3. TPC Sawgrass stands at number 7 on GOLF Magazine’s current list of Top 100 Courses You Can Play, between Bandon Dunes (8) and the Ocean Course at Kiawah. How do you feel about that ranking? Too high? Too low? Just right?

Panelist 1: The ranking seems a little high but maybe there is an explanation. Bandon Dunes and the Ocean Course are better overall golf experiences yet Sawgrass is familiar to so many due to the TV coverage each year. There are so many memories of exciting victories including Rickie Fowler’s recent win. Perhaps the TV coverage promotes interest in playing the course even though it is not, in my view, as good an overall golf experience.

Panelist 2: Just right. TPC Sawgrass is perhaps the world’s greatest example of ultra-modern design — a complete 18 holes of playable contemporary art worthy of the Guggenheim. Art is polarizing, and this course is a perfect case in point. Fans of only minimalist/naturalist course design may dislike it because it is indeed 100 percent contrived, and I can appreciate that. Personally, I find the course endlessly intriguing and special, strategic, memorable and exciting to the eye, and most importantly, fun to play. From an angles standpoint, it is just brilliant. Holes 9, 11 and 16 are singularly unique top-class par-5 designs that each belong among the top, say, 50 three-shotters (three for most amateurs, anyway) in the world — and they’re all on the same course.

Panelist 3: This may be a little high. TV exposure over the years really gives it an advantage over the other venues on this list. Tour ownership allows for huge maintenance budgets and strong year-round advertising campaigns. Pure golf experience is better at both Bandon & Kiawah.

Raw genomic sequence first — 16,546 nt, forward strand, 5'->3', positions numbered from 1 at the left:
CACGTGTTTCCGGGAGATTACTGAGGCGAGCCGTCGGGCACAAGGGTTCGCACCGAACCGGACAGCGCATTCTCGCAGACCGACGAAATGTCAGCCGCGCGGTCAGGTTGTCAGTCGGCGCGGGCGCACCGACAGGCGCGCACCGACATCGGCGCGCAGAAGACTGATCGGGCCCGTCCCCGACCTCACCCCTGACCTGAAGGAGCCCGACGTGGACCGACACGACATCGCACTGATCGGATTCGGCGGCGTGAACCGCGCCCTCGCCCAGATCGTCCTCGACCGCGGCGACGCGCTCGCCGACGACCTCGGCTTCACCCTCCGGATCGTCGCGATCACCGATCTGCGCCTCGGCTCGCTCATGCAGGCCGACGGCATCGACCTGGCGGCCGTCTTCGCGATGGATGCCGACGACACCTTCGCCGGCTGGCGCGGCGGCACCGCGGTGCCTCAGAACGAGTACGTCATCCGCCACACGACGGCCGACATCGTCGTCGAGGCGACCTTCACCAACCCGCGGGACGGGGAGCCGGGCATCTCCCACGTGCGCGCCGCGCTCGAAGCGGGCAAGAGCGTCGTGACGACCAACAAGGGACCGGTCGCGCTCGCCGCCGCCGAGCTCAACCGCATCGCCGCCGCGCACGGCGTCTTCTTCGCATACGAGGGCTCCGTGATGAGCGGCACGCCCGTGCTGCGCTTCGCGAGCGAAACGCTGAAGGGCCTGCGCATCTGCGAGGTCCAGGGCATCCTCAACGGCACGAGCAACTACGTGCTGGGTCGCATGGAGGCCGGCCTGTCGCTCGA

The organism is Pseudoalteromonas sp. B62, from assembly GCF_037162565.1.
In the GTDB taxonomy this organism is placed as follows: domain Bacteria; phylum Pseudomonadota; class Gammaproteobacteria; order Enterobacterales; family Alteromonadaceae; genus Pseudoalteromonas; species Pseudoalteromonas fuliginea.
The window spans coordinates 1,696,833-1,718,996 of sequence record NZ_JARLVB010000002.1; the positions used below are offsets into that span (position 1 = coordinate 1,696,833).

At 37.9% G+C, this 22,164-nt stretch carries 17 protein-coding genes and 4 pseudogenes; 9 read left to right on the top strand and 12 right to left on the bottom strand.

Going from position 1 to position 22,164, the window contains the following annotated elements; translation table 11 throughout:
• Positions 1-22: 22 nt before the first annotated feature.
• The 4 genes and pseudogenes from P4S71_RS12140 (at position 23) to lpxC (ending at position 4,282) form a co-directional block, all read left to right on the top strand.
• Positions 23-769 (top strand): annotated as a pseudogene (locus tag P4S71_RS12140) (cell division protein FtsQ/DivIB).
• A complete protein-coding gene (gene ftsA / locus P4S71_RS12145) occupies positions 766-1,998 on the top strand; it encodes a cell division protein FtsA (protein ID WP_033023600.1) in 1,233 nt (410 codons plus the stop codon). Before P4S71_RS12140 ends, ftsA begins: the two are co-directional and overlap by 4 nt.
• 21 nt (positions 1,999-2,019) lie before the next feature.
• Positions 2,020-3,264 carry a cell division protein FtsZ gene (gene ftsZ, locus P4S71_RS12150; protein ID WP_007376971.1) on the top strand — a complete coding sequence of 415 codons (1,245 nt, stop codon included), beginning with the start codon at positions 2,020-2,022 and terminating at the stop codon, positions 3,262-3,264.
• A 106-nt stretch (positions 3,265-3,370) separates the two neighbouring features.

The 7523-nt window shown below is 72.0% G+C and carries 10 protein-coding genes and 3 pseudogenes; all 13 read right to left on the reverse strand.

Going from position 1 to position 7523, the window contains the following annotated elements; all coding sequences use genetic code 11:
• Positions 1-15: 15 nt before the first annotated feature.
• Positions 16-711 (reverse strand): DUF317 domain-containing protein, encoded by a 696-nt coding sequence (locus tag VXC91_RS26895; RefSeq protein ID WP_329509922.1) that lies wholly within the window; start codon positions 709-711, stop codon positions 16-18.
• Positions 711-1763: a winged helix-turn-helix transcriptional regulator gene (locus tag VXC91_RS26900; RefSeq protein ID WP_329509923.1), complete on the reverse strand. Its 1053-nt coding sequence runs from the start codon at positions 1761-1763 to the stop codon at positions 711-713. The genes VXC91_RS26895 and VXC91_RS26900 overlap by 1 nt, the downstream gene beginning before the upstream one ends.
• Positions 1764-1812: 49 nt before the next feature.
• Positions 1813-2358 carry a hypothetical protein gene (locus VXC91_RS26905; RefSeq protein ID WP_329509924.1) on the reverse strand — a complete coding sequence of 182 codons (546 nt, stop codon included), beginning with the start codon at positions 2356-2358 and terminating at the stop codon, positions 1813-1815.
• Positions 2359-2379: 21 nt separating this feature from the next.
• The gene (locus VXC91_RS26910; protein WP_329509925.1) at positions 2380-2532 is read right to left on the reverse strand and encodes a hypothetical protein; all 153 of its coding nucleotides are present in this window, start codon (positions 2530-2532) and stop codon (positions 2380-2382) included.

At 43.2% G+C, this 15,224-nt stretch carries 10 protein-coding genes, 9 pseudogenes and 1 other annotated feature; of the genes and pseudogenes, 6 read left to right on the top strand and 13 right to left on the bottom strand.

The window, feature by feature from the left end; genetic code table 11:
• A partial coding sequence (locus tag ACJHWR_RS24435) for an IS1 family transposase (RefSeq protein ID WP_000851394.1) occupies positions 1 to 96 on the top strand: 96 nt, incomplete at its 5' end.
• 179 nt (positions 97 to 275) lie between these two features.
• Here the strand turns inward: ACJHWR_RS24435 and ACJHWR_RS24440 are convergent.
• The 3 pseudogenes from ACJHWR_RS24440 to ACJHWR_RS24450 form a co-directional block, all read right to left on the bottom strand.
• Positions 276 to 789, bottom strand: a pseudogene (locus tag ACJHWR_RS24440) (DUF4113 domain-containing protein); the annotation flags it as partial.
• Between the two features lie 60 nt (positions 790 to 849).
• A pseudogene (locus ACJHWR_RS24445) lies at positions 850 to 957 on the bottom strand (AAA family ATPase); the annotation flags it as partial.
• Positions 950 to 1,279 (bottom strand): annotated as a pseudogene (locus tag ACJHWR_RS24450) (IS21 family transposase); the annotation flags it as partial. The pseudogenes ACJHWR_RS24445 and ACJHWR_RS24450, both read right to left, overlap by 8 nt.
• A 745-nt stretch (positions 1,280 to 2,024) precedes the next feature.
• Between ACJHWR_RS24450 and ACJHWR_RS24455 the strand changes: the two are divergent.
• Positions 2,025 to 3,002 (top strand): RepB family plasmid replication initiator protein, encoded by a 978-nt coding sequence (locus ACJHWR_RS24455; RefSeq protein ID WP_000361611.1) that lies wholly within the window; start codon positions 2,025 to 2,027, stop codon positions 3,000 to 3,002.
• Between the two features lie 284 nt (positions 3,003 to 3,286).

Panelist 4: On balance, it’s about right. Overall, TPC Sawgrass has become a fine example of modern architecture, for me, and more enjoyable than the Ocean Course at Kiawah, which is excessively penal.

Panelist 5: Seems a touch high. When you have an annual tournament that is televised, people get to know the drama of the event and this can sometimes inflate the deserved ranking of the course. I personally prefer the Bandon experience.

Panelist 6:  TPC Sawgrass is perfectly crafted and a great achievement; it does not need an ocean to make it special. The rankings make sense. Add in the ocean at the other two courses and now you add to the “golf experience.” Bandon is my first choice on this three-course mini-list as a “golfing experience,” but not necessaryly the “best course” from an architectural viewpoint.

4. TPC Sawgrass is a Pete Dye design. Which of Dye’s designs, public or private, do you think represents his best work?

Panelist 1: The Ocean Course at Kiawah is a fine, natural golfing experience. The design uses the natural contours and existing water to effect.  Sight lines from the tees will perplex but that is fine with Pete Dye. Throw in a customary two-or-more-club wind and the challenge multiplies. You want to play it again and again to try to recover the strokes lost due to its Dyeabolical nature. I think The Ocean Course at Kiawah is his finest work.

Panelist 2: TPC Sawgrass is the ultimate expression of Pete and Alice, vision and imagination and Alice Dye’s art, vision and imagination, in my opinion.

Panelist 3: Harbour Town is a great shotmakers’ course and can’t simply be overpowered by so many of today’s professionals, top amateurs. With small and fairly gentle greens there is a great chance for better players to score well with fine iron play.

Panelist 3: Harbour Town is a great shotmakers’ course and can’t simply be overpowered by so many of today’s professionals, top amateurs. With small and fairly gentle greens there is a great chance for better players to score well with fine iron play.

Panelist 4: The Honors Course in Tennessee.

Panelist 5: The Ocean Course at Kiawah. Builds from the 1st hole with drama and culminates in a tough finish.

Panelist 6: I like Harbour Town for its exceptional green complexes, which shift the challenge away from long game off the tee to iron and short game. But Harbour Town gets a lot of play and conditioning issues sometimes detract from the experience, but not the greatness. I know a lot of people will shoot me, but I do appreciate Dye’s efforts at PGA Stadium which created a monster out of flat uninteresting desert many years ago. That took imagination and creativity! The Golf Club (New Albany – favorite) is the reverse and just works with the land itself for a great result as well. Love ’em all.